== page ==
In a perfect homage to the mixed-media hypnosis one would find at the start of a Pink Floyd LP so many decades ago, “The Ballad of Sanaleigh” starts in a fog of reeling noise and passive pulsations before quickly fading into an acoustic guitar’s charismatic melody, where we’ll stay for the first act of the song. This latest release from the lauded Tash Hagz takes a moment to find its rhythm and, for that matter, the very framework of its construction, but when it reveals the heartfelt harmonies its creator is ready to expose before anyone willing to listen, this single becomes quite the endearing offering. It’s thoroughly psychedelic, but make no mistake about it; “The Ballad of Sanaleigh” has a lot of soul.
The harmonies that lend so much of the chills factor to this track start with the strings and end with Tash Hagz’ vulnerable lead vocal, and with the instrumental element in the song being as powerful as it is, you’ve got to marvel at just how grand a singer this man is. He isn’t springing from the bassline and getting a solid boost from behind the mixing board; this is a player who is audibly giving us a relaxed but focused performance with the mic in his hand, and between the cold silence of the booth he’s singing within and the striking glow of the guitar strings, he finds quarter in a quiet storm that could seemingly rage on forever here.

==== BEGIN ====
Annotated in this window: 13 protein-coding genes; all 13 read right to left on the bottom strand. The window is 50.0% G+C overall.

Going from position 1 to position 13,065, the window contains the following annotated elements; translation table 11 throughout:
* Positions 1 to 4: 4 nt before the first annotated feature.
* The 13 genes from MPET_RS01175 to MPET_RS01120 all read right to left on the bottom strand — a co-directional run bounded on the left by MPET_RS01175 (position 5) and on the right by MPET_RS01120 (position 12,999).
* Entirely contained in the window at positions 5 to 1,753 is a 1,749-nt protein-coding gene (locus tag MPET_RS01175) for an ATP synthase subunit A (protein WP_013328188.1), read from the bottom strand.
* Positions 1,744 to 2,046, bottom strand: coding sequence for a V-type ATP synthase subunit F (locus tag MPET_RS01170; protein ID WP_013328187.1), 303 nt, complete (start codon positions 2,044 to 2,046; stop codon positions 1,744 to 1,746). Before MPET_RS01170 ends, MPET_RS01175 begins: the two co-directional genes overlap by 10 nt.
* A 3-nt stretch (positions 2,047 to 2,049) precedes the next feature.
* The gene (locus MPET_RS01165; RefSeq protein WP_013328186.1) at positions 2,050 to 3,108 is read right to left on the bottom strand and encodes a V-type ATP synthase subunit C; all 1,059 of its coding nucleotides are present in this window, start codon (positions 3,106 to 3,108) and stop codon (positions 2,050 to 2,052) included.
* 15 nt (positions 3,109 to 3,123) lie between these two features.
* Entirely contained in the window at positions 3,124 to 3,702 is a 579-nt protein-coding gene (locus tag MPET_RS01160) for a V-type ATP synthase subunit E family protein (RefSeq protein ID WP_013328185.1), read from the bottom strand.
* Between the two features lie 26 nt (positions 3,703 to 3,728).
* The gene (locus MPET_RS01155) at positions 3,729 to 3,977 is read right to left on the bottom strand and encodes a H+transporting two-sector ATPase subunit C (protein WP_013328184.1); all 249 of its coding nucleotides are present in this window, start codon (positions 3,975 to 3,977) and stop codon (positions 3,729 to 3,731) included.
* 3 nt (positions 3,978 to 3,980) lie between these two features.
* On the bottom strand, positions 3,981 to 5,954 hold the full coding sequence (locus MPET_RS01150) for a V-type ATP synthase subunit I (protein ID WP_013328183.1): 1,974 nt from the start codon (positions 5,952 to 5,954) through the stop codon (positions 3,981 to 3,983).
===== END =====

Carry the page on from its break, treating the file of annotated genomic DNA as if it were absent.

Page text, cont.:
Tash Hagz has always impressed me with his detailed production quality, but he’s more experimental with the DIY ethic than he has been in previous cuts. There’s nothing forcedly made to be raw or noisy, but I don’t think he wanted much filtration between the audience and the bass/guitar componentry, and rightly so. He’s using the pummeling sway of the strings to fill so much of the void a lot of other artists would leave unemployed in a radio-friendly single, and as harsh as the sonic undertow gets, there’s never a moment in which “The Ballad of Sanaleigh” doesn’t feel fairly accessible to fans and newcomers alike. That’s not easy to do for anyone, let alone an underground player, and this artist’s rivals could do well to learn from his example.
I really like what I’ve been hearing from this singer/songwriter so far, and with a little more time to cultivate the specifically psychedelic parts in his sound, I think he’s going to become one of the more respected experimentalists making melodic music in or outside of his insular scene at the moment. There’s a lot of hesitance to try the untried right now given the fragility of the music business and an uncertain future for alternative rock particularly, but if anyone is going to take a step towards the creatively progressive without caring for what anyone else thinks, I believe it’s going to be this man. Tash Hagz has the style and the centered conceptualism to make some amazing music, and so far he’s yet to disappoint with songs like “The Ballad of Sanaleigh.”